A Bright Warm Day in May by Matt Hopkins

26th June 2020

This film is part of the series England Your England, an award-winning collection of real stories from the edges of contemporary Britain.

Follow the series at englandyourengland.tv or instagram.com/englandyourengland

Director: Matt Hopkins
Colourist: Matt Jones
Sound Mix: Shane Gravestock

MadeGood – Please give me some background on yourself as a film maker, and how you got into making films. Is this a typical example of your work?

Matt Hopkins – I’m a documentary and commercials filmmaker based in the UK and also co-founder of The Progress Film Company. I’ve always used film as a way to meet new people and try to make sense of the world through their stories which led to the creation of England Your England which this film is a part of. With ‘A Bright Warm Day in May’, I was really interested to learn how people with different perspectives were feeling about lockdown. I’ve always strived to try and create work that feels genuine at the heart and this film is really an experiment in that, using a simple approach to capture genuine conversations in their rawest form.

MadeGood – Tell me about some of the practicalities of how this came to be; were the interviews arranged in advance or was it more spontaneous?

Matt Hopkins – Only one interview was arranged, the one with Richard who lives in his van. I’ve known him for a while now and had been messaging him during the lockdown to check everything was OK for him. As lockdown was coming to an end I suggested we record something on camera and he jumped at the chance. At that point, I hadn’t thought too much about doing more interviews, but it was clear that it was such a universal topic that people genuinely wanted to talk about, so I decided to see if I could film more.

From then on everything was spontaneous. I was walking around with the camera on my shoulder and just asking people if I could ask them a couple of questions about their lockdown experience. The most important thing was to get the camera rolling as soon as possible once they’d agreed to be involved, (usually within a couple of minutes) so that the immediacy of their story could play out on camera.

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MadeGood – It looks like it’s all filmed on one afternoon, is that the case? If so, how were you able to work so quickly, interviewing so many people?

Matt Hopkins – It was filmed across three afternoons during the mini heatwave at the end of May. The weather changed (and lockdown ended) at the start of June which essentially meant no one was sitting outside their houses anymore so that dictated the end of the shoot. As I said above, the key was to be quick with each person and then move on, often spending just 10-15 minutes with each of them. Once I’d done one interview in a neighbourhood, it was a lot easier to get others to talk on camera as they’d probably been watching what I was doing.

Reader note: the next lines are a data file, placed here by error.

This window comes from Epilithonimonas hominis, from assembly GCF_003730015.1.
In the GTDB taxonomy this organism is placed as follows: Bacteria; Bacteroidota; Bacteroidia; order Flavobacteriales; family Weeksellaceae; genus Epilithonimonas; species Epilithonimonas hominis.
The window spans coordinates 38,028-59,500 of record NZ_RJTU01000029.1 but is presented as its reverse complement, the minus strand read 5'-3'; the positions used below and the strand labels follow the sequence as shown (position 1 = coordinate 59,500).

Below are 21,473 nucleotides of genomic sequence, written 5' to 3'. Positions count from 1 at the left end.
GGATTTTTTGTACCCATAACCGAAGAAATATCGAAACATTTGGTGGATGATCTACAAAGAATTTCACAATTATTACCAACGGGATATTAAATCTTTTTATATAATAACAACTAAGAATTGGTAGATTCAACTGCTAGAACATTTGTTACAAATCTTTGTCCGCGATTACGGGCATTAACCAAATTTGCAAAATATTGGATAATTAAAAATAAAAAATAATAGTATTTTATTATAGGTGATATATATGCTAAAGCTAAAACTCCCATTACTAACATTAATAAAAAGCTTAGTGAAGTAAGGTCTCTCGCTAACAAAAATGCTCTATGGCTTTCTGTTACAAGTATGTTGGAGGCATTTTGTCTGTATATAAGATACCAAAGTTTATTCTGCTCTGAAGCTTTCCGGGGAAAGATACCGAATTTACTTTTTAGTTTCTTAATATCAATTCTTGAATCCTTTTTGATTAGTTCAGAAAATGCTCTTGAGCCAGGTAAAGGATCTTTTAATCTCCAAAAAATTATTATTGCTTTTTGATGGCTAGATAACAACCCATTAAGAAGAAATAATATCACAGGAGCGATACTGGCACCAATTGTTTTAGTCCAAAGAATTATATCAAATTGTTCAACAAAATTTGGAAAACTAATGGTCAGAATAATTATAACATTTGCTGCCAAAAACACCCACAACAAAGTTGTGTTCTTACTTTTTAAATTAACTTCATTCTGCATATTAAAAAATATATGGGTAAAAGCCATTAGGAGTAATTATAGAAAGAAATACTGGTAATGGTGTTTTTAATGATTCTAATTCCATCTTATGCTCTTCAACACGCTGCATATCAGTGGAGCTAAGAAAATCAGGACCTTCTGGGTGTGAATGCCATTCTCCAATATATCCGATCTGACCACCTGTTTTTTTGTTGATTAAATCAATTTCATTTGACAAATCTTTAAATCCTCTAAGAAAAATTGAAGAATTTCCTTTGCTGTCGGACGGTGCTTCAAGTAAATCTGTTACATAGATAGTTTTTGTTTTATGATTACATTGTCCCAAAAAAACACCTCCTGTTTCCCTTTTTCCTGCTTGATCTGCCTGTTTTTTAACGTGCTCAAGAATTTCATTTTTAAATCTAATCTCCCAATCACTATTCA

MadeGood – This is part of a bigger series called England your England, and in fact I’ve featured another film about Spaghetti Junction from the series previously (edit – this was actually part of a different series, The Lost But Not Forgotten). Please tell me a bit more about the series, and and the people involved.

Matt Hopkins – England Your England (or EYE for short) is a collection of stories offering an alternative look at life in modern Britain through personal stories about those who live a life less ordinary. I started it over 7 years ago now, and it’s mainly been just myself using it as a platform to make the type of films I want to make about characters and stories that inspire me. As a platform, it’s given me space to experiment as a filmmaker as there’s a lot of shared themes and ideas across the films, meaning the films support each other in a way – kind of like individual chapters in a book.

MadeGood – What are you working on next?

Matt Hopkins – I’m currently trying to find new stories for the series and expand to tell them across a feature length format. There’s obviously so much to document with the UK (and world) in the grips of such seismic change that the series is more important now than it’s ever been in giving a platform for people to share their alternative ways of thinking and living, prompting self-reflection in others as a result.

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